Goldman Sachs piloted a returnship programme in 2008. Its success led the firm to trademark the term “returnship”. The programme was launched in India in 2013. As of 2016, there have been about 150 returnships in the US and 85 in India. About 50% of those candidates have been offered full-term roles at the firm, says Lakshmi. What was spearheaded by banking and financial institutions nine years ago was first picked up by technology companies, struggling with the low employment participation rates of women. Soon, the consumer goods, retail, pharmaceutical, engineering and construction sectors joined in. “There’s a big opportunity for organizations to tap this experienced yet underutilized talent pool,” says Menon.
“A back-to-work programme is an important recruitment tool. It allows companies to skim off the best talent,” says Sumit Mitra, head (group HR and corporate services), Godrej Industries Ltd and Associate Companies.
The demand for returning workers has also spawned a niche segment of recruiters and consultants, such as AVTAR Career Creators, FLEXI Careers India, SHEROES, Maniams and People Konnect, that help professionals find suitable work opportunities—often short-term or project-based work across several functions, including HR, finance and sales.
Many women need to build their self-confidence and close skill gaps before they can successfully transition to full-time work and these returnship programmes work well for them, says Sairee Chahal, founder-CEO, SHEROES, a job portal that curates work-from-home jobs in India and supports a community of working women.
Experts caution that for a returnship programme to be truly successful, it has to look beyond the short term. Organizations need to have a strategic and holistic approach when developing such programmes. For instance, the 11-week internship programme at Goldman Sachs includes an orientation course to refresh both technical and soft skills, ongoing guidance from senior leadership, networking opportunities to explore the various openings available, and performance reviews. “Our firm guides divisional managers and stakeholders to craft a ‘hands-on’ internship experience via the nature and quality of work, which offers the intern a real view into future responsibilities,” adds Lakshmi.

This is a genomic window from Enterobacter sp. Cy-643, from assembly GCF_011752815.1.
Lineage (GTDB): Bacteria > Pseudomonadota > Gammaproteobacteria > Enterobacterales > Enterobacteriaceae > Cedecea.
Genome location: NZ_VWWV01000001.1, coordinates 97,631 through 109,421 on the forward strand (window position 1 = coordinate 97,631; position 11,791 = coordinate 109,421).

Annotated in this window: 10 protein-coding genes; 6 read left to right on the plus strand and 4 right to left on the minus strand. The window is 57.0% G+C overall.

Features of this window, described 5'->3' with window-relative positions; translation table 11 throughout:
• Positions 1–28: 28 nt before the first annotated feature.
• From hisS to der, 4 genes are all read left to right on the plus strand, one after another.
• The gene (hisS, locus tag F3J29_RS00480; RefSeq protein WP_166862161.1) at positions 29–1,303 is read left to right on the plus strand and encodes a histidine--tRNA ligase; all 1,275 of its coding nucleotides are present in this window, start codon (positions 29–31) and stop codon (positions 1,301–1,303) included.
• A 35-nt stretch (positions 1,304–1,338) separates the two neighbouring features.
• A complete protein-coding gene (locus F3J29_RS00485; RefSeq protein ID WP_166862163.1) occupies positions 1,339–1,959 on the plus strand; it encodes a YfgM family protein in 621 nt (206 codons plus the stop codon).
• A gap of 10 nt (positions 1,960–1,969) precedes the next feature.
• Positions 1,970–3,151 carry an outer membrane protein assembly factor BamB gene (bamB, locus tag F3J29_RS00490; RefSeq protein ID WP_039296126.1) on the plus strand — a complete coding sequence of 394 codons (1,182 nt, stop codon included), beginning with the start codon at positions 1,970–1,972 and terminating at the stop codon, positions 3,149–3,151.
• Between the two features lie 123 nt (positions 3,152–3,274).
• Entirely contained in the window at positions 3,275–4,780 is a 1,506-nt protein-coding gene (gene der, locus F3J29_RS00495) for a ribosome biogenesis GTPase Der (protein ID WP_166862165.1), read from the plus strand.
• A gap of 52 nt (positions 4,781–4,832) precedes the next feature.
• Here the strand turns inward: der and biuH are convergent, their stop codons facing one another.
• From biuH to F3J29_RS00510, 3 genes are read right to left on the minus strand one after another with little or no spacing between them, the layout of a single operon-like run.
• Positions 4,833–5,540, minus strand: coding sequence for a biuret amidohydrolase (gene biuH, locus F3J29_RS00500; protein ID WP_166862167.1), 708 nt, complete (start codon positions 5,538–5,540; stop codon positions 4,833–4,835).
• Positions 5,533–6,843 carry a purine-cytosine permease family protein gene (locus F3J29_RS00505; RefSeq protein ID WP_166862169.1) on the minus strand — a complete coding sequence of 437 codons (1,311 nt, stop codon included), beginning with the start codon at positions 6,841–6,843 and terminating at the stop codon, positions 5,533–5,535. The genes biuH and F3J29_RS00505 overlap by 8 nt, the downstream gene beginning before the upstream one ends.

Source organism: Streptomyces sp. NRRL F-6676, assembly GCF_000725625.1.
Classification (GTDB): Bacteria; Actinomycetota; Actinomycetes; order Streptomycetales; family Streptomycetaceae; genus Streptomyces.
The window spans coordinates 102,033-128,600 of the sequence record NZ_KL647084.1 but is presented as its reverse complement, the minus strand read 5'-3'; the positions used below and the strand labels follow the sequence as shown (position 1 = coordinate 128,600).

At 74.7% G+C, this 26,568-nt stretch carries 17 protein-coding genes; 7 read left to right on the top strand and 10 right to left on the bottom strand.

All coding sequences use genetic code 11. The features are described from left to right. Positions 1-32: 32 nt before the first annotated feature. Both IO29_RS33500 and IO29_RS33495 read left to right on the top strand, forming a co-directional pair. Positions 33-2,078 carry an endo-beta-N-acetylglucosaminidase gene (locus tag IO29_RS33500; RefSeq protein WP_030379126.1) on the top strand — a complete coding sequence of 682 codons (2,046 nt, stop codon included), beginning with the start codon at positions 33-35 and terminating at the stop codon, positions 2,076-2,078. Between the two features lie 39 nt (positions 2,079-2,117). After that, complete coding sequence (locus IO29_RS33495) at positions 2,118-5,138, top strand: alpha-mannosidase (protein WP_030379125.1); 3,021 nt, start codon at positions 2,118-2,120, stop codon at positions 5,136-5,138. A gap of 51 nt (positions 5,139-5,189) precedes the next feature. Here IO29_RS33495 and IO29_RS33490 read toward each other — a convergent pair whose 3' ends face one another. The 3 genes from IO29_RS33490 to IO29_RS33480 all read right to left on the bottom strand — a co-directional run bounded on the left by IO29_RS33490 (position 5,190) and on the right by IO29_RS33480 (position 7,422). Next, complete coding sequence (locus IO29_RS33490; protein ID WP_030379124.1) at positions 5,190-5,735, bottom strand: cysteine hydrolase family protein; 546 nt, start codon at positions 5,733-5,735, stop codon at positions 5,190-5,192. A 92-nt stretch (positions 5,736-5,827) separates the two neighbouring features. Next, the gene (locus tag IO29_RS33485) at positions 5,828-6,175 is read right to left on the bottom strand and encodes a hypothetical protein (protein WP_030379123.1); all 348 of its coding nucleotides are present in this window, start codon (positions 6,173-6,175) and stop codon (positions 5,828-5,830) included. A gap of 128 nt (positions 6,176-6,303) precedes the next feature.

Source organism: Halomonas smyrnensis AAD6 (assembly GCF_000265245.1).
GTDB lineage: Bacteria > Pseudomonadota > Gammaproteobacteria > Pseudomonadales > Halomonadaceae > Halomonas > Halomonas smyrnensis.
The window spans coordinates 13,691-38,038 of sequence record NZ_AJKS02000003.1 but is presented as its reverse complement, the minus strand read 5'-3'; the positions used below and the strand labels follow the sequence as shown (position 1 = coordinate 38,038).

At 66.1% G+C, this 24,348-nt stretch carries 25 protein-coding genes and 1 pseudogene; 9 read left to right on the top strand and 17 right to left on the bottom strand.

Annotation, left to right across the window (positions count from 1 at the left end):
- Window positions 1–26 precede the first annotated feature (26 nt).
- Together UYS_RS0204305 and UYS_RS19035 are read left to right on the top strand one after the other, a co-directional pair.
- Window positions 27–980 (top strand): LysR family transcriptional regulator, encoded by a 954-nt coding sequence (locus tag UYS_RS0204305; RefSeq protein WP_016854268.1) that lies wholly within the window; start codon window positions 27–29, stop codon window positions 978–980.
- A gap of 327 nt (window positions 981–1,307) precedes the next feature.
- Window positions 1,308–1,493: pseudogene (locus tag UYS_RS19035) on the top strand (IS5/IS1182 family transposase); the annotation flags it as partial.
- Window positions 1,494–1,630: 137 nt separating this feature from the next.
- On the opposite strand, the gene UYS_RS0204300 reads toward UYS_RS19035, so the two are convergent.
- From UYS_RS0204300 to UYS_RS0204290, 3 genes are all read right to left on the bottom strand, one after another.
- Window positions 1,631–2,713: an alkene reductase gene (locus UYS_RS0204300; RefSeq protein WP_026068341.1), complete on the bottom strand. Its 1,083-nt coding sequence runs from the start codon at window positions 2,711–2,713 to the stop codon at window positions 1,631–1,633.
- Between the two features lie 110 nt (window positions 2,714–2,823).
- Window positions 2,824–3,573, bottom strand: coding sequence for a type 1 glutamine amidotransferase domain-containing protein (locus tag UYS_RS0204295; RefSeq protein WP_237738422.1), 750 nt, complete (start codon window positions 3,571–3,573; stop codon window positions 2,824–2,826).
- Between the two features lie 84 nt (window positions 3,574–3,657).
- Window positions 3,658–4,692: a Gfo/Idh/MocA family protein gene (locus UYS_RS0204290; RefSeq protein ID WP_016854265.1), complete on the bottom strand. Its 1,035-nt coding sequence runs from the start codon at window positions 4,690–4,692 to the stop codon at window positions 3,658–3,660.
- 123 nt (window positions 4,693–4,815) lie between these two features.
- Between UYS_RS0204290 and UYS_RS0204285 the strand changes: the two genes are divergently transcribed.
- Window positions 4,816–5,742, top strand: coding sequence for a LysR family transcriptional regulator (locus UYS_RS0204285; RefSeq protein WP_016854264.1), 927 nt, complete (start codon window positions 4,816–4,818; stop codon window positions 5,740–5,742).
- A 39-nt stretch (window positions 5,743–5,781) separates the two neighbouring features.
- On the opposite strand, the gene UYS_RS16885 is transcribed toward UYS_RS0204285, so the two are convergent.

Sripada adds that such programmes need to be pursued vigorously and all stakeholders, especially the business managers, need to be completely invested for them to be successful. “We garnered two key learnings since we launched Comeback Careers in 2014. First, the communication outreach needs to be very strong so that more women across the globe get to know of our programme (in our first year, we barely got a handful of applicants in the first year of our programme). Second, the HR and communications team are just facilitators in this process. It is the business head whose sponsorship is the key to the success of these women restarting their careers,” says Sripada.
One of the reasons for employers to have such returnship programmes is to make a strong business case even in terms of employment branding. For such programmes are seen as progressive steps and help boost the company’s image as an employer of choice.
What to do if you are looking to get back to the grind
■ Plan your break. Be proactive and not reactive about managing extended breaks.
■ Make a realistic assessment of where you are and where you want to go from there.
■ Use the time to reflect. You may discover new passions that didn’t get attention earlier.
■ Learn, unlearn and relearn, especially if you are in the science, technology or engineering fields.
■ Find a mentor or someone who has successfully transitioned back into full-time work to guide you.
■ Don’t undersell yourself at the job interview.
■ Network. Do not hesitate to reach out to former employers who might be able to help.
—By Nirmala Menon, founder-CEO of Interweave Consulting, and Sairee Chahal, founder-CEO of SHEROES